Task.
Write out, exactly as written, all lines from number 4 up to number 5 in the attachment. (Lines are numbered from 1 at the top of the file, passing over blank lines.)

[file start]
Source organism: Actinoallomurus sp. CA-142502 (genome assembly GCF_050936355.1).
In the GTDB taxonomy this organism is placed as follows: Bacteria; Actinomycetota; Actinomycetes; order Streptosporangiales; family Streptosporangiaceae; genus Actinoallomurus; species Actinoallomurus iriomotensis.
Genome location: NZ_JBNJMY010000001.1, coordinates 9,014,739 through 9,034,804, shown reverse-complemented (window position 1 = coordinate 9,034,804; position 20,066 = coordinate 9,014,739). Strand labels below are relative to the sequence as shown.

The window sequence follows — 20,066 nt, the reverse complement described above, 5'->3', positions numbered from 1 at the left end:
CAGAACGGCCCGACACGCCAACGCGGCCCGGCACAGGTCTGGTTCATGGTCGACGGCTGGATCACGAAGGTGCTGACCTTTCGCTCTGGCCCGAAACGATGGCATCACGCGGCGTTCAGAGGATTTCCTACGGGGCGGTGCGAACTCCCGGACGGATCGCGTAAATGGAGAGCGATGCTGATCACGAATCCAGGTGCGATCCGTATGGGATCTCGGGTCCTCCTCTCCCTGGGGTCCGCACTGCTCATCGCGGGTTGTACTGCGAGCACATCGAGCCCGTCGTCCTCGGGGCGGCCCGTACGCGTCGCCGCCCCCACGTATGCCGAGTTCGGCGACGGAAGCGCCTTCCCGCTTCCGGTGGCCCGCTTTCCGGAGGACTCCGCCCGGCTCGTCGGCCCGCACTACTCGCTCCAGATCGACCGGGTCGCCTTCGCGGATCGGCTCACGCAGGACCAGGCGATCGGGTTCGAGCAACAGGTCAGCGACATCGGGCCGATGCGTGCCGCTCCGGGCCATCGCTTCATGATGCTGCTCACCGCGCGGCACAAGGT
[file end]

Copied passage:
The window sequence follows — 20,066 nt, the reverse complement described above, 5'->3', positions numbered from 1 at the left end:
CAGAACGGCCCGACACGCCAACGCGGCCCGGCACAGGTCTGGTTCATGGTCGACGGCTGGATCACGAAGGTGCTGACCTTTCGCTCTGGCCCGAAACGATGGCATCACGCGGCGTTCAGAGGATTTCCTACGGGGCGGTGCGAACTCCCGGACGGATCGCGTAAATGGAGAGCGATGCTGATCACGAATCCAGGTGCGATCCGTATGGGATCTCGGGTCCTCCTCTCCCTGGGGTCCGCACTGCTCATCGCGGGTTGTACTGCGAGCACATCGAGCCCGTCGTCCTCGGGGCGGCCCGTACGCGTCGCCGCCCCCACGTATGCCGAGTTCGGCGACGGAAGCGCCTTCCCGCTTCCGGTGGCCCGCTTTCCGGAGGACTCCGCCCGGCTCGTCGGCCCGCACTACTCGCTCCAGATCGACCGGGTCGCCTTCGCGGATCGGCTCACGCAGGACCAGGCGATCGGGTTCGAGCAACAGGTCAGCGACATCGGGCCGATGCGTGCCGCTCCGGGCCATCGCTTCATGATGCTGCTCACCGCGCGGCACAAGGT